We synthesized the findings to develop a human-centered vision for the mental health ecosystem, reinforced by the efforts already underway by state, local, and federal health leaders. This vision hinges upon five major shifts for better mental health care access:
- Expand the mental health workforce by augmenting loan repayment programs and other incentives to inspire professionals to serve in areas where there is a provider shortage while investing in community mental health training programs, encouraging greater workforce diversity, and exploring engaging retiring providers as resources.
- Transform the user navigation experience to meet people where they are, building upon shared data systems for tracking local mental health needs, creating archetypes of individuals’ mental health journeys as models for design-thinking, developing a digital mental health crisis support platform, funding ecosystem care navigators, and bringing human-centered design to mental health care insurance coverage.
- Catalyze the development of recognized, innovative models, such as integrated behavioral and primary care models, clubhouses, mobile and home-based care, and in-community services like library-based social workers.
- Increase public and private insurance coverage by continuing to refine the regulatory framework, remedying exclusionary policies, expanding Medicare and Medicaid telemedicine coverage for adults, and incentivizing more providers to accept Medicaid coverage.
- Reform payment systems by working with insurers to reduce burden of excessive paperwork on providers, supporting alternative payment models, and making it easy for providers to serve individuals seeking care across state lines.
With these shifts, a new mental health care ecosystem is imaginable, a coordinated system in which all actors work in tandem to offer compassionate care in an easy-to-navigate, affordable, equitable, and nonstigmatizing system.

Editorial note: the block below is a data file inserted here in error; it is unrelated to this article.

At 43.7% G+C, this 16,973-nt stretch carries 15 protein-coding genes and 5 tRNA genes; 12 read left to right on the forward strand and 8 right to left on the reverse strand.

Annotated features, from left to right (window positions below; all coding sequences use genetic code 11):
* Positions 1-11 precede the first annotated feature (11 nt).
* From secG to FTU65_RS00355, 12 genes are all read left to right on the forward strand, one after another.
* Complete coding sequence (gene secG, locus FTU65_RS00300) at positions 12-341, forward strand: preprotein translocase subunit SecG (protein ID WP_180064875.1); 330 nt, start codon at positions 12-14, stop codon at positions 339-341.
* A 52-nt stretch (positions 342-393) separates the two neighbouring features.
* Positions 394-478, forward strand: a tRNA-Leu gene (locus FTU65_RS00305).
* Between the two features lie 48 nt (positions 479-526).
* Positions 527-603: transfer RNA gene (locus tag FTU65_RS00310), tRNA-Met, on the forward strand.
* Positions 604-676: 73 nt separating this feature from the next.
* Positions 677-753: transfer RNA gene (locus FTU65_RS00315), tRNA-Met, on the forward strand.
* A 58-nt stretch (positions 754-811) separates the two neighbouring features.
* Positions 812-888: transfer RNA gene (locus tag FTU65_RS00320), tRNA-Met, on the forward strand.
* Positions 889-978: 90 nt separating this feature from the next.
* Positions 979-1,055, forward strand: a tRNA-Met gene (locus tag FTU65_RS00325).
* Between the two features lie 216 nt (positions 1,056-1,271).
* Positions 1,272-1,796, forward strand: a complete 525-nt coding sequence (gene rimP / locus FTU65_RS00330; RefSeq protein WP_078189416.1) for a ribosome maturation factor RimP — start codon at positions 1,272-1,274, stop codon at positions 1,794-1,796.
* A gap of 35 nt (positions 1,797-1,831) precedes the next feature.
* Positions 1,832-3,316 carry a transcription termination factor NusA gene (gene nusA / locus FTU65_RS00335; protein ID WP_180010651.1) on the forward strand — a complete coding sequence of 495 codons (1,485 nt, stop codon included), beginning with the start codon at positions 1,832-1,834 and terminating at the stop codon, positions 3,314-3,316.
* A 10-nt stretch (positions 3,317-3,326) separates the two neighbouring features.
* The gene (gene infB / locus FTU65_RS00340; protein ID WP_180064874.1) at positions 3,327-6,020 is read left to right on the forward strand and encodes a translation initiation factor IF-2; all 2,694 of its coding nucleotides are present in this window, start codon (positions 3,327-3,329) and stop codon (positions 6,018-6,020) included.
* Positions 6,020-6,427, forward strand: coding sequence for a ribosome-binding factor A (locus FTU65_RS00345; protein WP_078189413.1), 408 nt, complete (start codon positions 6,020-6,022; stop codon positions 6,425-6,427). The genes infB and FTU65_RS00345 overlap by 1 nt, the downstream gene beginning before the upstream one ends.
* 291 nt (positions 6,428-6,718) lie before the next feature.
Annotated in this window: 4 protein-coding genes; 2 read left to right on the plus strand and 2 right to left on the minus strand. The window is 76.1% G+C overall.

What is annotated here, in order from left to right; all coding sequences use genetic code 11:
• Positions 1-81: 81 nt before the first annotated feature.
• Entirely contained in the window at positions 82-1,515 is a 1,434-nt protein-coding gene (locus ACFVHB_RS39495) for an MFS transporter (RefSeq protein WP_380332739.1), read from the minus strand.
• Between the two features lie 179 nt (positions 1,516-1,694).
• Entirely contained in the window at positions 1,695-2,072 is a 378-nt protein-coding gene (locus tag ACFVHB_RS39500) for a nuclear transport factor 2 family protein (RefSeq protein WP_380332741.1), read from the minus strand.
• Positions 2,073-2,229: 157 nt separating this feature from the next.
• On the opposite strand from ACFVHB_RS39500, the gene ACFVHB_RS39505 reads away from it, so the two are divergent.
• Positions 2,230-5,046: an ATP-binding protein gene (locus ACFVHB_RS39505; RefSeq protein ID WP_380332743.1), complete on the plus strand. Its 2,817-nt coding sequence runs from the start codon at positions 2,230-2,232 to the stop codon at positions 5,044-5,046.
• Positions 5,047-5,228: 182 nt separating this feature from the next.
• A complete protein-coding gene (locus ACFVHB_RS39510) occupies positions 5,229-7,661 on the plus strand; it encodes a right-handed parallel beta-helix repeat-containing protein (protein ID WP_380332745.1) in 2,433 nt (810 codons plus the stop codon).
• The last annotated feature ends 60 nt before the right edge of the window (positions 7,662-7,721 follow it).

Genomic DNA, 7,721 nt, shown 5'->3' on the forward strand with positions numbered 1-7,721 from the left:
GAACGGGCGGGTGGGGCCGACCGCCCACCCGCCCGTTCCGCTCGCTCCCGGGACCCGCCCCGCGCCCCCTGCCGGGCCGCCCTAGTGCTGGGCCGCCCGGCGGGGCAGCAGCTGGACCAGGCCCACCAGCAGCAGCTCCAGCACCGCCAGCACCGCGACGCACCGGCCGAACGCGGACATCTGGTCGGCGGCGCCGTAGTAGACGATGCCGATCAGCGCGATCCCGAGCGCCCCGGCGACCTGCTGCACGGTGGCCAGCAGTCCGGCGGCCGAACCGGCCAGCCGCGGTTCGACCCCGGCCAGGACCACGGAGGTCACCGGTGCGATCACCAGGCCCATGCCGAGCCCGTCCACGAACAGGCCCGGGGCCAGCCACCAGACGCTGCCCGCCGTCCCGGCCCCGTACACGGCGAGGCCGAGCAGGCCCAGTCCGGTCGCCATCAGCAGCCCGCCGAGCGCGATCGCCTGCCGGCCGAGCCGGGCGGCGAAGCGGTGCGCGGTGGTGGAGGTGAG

Policymakers, federal health agencies, state, local, and community authorities and providers can collaborate to build the infrastructure and support necessary to meet people where they are with the services they need.
Together with investments in prevention and early intervention, these proposed shifts can help create a nation in which every American has the opportunity to thrive.
The current mental health situation
Rates of mental illness across the globe are climbing, prompting a global call to action to strengthen mental health care.1 According to the World Health Organization (WHO), the worldwide incidence of mental illness and substance abuse disorders rose by 13% between 2007 and 2017.2 The situation has only been exacerbated by the pandemic, economic dislocation, and strife over the years since.3 Over the first year of the pandemic, there was a 25% increase in the prevalence of anxiety and depression globally.4
Nearly 50 million adults in the United States experienced some form of mental illness in 2022, and more than half of them received no treatment for their conditions.5 In 2020, there was a 30% increase in emergency department visits for mental health amongst 12–17-year-olds.6 Mental illness among the youth has risen to the extent that it is considered by many mental health care professionals to be a national emergency. Yet only 20% of teens with mental health needs have received mental health care.7